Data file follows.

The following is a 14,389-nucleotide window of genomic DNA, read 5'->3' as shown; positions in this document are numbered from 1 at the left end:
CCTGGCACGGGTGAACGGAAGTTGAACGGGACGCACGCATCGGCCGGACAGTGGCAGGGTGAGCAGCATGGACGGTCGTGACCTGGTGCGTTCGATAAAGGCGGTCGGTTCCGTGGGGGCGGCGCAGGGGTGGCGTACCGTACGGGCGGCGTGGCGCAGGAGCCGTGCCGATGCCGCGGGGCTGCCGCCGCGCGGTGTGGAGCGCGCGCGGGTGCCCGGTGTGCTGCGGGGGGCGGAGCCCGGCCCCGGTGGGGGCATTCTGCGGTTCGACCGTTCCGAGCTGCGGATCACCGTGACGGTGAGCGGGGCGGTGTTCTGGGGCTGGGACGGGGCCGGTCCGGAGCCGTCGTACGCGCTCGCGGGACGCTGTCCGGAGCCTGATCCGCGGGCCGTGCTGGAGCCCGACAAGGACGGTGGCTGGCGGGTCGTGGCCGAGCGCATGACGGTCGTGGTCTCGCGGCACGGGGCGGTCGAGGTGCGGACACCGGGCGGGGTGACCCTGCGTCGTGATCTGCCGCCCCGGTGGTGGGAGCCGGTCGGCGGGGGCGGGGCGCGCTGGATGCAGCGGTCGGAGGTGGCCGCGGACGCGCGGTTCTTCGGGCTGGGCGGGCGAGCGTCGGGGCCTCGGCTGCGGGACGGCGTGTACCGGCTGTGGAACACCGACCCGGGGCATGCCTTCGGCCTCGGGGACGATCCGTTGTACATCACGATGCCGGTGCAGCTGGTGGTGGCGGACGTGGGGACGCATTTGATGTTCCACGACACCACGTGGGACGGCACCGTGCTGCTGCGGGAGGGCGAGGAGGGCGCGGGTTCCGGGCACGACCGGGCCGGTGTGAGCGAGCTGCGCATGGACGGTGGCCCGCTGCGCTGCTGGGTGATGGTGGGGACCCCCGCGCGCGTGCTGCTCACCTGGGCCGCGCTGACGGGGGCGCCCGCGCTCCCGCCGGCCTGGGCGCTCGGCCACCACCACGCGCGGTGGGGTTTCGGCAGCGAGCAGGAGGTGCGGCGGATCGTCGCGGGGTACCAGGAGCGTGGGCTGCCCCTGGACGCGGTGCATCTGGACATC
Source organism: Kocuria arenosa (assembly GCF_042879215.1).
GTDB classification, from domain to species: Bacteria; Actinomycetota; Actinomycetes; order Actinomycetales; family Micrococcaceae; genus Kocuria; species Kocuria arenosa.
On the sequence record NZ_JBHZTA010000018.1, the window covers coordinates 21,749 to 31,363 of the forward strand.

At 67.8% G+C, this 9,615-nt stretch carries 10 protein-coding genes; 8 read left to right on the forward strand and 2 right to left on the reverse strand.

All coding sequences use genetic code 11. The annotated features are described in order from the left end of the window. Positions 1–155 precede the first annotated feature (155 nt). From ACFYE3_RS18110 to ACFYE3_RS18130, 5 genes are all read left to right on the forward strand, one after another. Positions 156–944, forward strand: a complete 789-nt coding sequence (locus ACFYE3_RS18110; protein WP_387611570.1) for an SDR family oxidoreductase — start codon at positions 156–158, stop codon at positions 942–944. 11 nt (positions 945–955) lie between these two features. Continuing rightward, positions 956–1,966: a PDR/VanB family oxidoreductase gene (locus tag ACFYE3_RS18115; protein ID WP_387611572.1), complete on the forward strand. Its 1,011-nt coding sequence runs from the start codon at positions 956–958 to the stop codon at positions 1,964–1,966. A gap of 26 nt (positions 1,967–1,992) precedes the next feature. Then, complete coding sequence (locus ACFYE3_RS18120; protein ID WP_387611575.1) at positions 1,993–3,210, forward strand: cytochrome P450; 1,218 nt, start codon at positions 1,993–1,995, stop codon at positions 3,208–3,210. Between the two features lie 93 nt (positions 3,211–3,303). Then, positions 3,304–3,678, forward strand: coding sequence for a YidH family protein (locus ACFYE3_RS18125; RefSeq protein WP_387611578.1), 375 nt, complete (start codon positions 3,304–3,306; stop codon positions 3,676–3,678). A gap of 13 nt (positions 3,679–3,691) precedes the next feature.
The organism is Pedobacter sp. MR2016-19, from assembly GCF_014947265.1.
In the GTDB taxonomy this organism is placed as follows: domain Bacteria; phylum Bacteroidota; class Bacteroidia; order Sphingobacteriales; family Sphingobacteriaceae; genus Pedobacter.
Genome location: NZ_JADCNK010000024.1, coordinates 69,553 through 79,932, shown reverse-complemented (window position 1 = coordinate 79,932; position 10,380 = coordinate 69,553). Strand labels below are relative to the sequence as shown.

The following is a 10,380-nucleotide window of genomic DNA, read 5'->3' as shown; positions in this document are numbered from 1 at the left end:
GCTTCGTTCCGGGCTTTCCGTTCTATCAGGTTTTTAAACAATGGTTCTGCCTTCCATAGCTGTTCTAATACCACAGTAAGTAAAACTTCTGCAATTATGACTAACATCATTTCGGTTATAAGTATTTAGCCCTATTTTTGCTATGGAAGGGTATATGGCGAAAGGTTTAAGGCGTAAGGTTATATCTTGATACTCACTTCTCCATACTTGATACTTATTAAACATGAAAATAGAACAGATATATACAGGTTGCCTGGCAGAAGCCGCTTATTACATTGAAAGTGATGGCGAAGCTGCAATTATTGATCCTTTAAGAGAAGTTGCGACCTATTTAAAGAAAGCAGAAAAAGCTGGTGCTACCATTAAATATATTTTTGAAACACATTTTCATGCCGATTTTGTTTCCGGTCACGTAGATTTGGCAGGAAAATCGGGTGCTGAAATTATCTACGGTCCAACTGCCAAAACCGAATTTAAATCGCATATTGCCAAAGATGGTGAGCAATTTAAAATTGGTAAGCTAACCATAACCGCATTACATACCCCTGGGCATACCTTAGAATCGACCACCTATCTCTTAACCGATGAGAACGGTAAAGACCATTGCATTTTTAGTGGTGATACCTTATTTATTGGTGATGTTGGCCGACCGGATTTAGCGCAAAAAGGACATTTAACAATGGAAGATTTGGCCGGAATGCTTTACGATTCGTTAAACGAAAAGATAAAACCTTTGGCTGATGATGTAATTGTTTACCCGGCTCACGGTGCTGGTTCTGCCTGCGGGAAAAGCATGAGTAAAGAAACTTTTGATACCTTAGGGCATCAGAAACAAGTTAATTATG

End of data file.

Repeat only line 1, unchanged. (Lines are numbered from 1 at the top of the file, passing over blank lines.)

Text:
The following is a 14,389-nucleotide window of genomic DNA, read 5'->3' as shown; positions in this document are numbered from 1 at the left end: